Young Chesterfield supporter Liam Coles, 15, charts the demise of the Spireites in recent years as they now aim for a revival under new boss John Sheridan:
When many people think of Chesterfield FC they think of the famous 1997 FA Cup semi-final in which the Spireites managed to hold Middlesbrough to an enthralling 3-3 draw at Old Trafford.
They probably don’t think of a side sat in the lower reaches of the Vanarama National league, fighting its third successive relegation battle in three years when in the not so distant past they were on the verge of qualification to the Championship for the first time in their history.
So how? That is the question on the lips of every Chesterfield fan.
It all started when Chesterfield moved from Saltergate, the epitome of a lower league stadium, to the then B2Net stadium. The club was on a high after beating Bournemouth 2-1 due to a 90th minute Derek Niven winner but what followed was the first incident in a long line of mistakes that led to the club being in the state it is now.
The new stadium, despite being an instant improvement on the old Saltergate, plummeted the club into £10 million of debt, a situation that still eats away at the club to this day. However, it wasn’t all that bad to begin with.
Under the management of John Sheridan, in his first spell as boss, Chesterfield finished the 2010/11 season as League Two champions and were promoted to League One for the first time in five years.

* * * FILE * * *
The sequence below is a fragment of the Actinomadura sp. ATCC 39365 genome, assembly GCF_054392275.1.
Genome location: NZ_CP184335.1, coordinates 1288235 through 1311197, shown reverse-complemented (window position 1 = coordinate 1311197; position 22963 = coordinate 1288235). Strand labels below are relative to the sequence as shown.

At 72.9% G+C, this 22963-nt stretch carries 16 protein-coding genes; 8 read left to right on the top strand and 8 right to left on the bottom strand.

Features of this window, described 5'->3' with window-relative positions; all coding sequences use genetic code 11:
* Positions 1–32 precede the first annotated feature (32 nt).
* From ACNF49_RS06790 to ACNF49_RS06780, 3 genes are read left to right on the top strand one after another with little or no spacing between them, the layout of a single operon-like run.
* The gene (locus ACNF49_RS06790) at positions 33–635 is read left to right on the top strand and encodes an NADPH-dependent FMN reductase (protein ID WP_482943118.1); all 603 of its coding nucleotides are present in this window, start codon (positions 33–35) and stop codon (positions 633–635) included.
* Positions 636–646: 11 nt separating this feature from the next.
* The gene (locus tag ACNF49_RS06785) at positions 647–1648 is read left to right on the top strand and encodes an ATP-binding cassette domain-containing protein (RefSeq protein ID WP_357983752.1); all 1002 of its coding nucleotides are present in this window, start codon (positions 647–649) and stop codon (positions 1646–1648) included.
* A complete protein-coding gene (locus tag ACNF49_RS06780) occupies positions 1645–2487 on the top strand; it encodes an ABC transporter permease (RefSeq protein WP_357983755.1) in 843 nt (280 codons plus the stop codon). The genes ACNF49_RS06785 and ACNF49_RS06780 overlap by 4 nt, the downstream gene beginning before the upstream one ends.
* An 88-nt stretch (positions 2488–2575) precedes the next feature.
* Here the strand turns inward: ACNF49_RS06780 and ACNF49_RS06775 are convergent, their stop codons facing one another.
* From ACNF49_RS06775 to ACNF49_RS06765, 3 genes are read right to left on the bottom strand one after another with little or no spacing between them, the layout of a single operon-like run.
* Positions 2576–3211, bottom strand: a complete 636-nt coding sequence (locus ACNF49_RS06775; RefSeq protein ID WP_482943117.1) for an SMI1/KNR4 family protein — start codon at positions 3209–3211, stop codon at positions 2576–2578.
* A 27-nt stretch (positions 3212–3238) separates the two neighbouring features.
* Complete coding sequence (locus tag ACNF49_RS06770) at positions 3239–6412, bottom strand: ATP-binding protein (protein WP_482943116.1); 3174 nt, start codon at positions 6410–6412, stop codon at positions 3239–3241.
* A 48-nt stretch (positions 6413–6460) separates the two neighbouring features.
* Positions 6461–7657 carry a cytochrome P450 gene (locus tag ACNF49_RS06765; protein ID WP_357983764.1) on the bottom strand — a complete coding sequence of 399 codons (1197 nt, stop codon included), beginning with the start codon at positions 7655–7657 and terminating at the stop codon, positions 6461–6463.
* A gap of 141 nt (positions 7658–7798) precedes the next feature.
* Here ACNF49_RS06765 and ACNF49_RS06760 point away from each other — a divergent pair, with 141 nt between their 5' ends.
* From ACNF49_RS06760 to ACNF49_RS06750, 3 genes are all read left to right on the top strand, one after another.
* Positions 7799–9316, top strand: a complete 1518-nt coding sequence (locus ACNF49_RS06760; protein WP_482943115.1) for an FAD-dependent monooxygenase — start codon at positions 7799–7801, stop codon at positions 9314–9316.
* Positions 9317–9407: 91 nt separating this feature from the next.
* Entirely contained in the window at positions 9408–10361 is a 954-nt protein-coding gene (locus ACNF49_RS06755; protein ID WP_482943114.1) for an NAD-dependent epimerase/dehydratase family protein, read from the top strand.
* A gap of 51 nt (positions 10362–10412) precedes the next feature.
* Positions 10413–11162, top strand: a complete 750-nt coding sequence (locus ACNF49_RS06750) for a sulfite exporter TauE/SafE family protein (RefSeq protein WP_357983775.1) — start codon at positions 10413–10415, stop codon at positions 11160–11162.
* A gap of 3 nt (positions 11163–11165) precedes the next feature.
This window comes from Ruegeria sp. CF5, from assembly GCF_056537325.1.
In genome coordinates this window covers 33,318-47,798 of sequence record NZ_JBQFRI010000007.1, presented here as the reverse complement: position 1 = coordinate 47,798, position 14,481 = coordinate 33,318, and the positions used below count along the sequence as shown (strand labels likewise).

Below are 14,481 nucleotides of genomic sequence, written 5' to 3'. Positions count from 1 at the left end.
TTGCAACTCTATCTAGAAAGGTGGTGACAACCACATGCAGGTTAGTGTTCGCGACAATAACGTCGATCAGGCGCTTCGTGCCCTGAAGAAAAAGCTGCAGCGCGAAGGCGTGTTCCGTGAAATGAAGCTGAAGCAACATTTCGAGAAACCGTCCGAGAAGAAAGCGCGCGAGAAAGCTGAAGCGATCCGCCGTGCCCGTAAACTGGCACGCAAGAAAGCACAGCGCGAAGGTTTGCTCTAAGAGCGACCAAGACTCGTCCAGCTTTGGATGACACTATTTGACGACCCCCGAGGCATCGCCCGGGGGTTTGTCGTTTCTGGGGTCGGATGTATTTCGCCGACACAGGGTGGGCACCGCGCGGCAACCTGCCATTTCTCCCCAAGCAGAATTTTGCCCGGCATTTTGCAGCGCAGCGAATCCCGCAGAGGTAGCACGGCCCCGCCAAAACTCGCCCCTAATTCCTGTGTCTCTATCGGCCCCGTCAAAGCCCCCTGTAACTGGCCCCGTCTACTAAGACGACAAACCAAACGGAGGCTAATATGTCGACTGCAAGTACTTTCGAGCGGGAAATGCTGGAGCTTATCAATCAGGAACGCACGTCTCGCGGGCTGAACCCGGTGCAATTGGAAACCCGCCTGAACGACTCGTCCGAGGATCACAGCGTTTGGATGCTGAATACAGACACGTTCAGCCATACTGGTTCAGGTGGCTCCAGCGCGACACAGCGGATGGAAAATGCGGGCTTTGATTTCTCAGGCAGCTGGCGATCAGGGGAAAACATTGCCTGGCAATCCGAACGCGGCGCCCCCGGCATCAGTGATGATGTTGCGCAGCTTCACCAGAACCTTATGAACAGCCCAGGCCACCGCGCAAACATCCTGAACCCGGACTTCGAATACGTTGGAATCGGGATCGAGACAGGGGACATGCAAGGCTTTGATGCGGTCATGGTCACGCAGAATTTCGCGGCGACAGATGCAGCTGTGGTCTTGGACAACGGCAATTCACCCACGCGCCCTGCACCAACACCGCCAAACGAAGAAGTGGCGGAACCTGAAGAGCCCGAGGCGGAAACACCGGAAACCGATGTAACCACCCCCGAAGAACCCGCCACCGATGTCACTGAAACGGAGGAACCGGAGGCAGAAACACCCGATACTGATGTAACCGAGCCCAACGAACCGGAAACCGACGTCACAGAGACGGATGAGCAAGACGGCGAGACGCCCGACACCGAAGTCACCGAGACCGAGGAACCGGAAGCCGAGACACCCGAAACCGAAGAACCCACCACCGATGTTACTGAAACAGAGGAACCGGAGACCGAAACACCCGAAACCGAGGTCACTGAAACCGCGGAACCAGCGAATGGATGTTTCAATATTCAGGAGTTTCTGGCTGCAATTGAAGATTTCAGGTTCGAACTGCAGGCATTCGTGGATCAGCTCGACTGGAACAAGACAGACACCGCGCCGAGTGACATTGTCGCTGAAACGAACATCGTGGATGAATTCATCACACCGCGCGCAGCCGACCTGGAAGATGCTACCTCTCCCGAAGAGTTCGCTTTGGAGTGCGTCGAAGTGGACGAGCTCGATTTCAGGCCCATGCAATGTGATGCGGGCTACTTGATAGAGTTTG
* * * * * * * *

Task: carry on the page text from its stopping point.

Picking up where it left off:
The 2011/12 season saw the Spireites relegated back to the English fourth tier, finishing 24th, but the club managed to seal a piece of silverware when they famously beat Swindon 2-0 at Wembley in the Football League Trophy, the sort of win that the Spireites faithful would kill for at this current moment in time.
The next season didn’t start well though and Sheridan left the club after three defeats in the opening three games of the 2012/13 campaign.
Chesterfield then turned to the now Wigan boss Paul Cook. He transformed Chesterfield into an exciting team to watch as they played fast-paced, attacking, free-flowing football and he managed to guide the team to an eighth-place finish, three points outside the play-offs.
In his first full season in charge, Cook strengthened incredibly well, bringing in the likes of Jimmy Ryan, Sam Morsy, Gary Roberts and Eoin Doyle. With his new recruits and new style of football, Cook guided Chesterfield to the League Two title, which they clinched on the last day of the season, beating Fleetwood 2-1 at the Proact Stadium.
Spireites fans were in heaven and believe it or not it got better. Chesterfield over-achieved immensely in League One and managed to clinch a play-off place. For the first time in the club’s history it looked like Dave Allen’s ambitions of reaching the Championship were achievable and Chesterfield had the English second tier in their sights.
The Spireites lost in the play-offs to Preston North End, 4-0 over two legs, and not soon after that Chesterfield fans' worst fears were realised.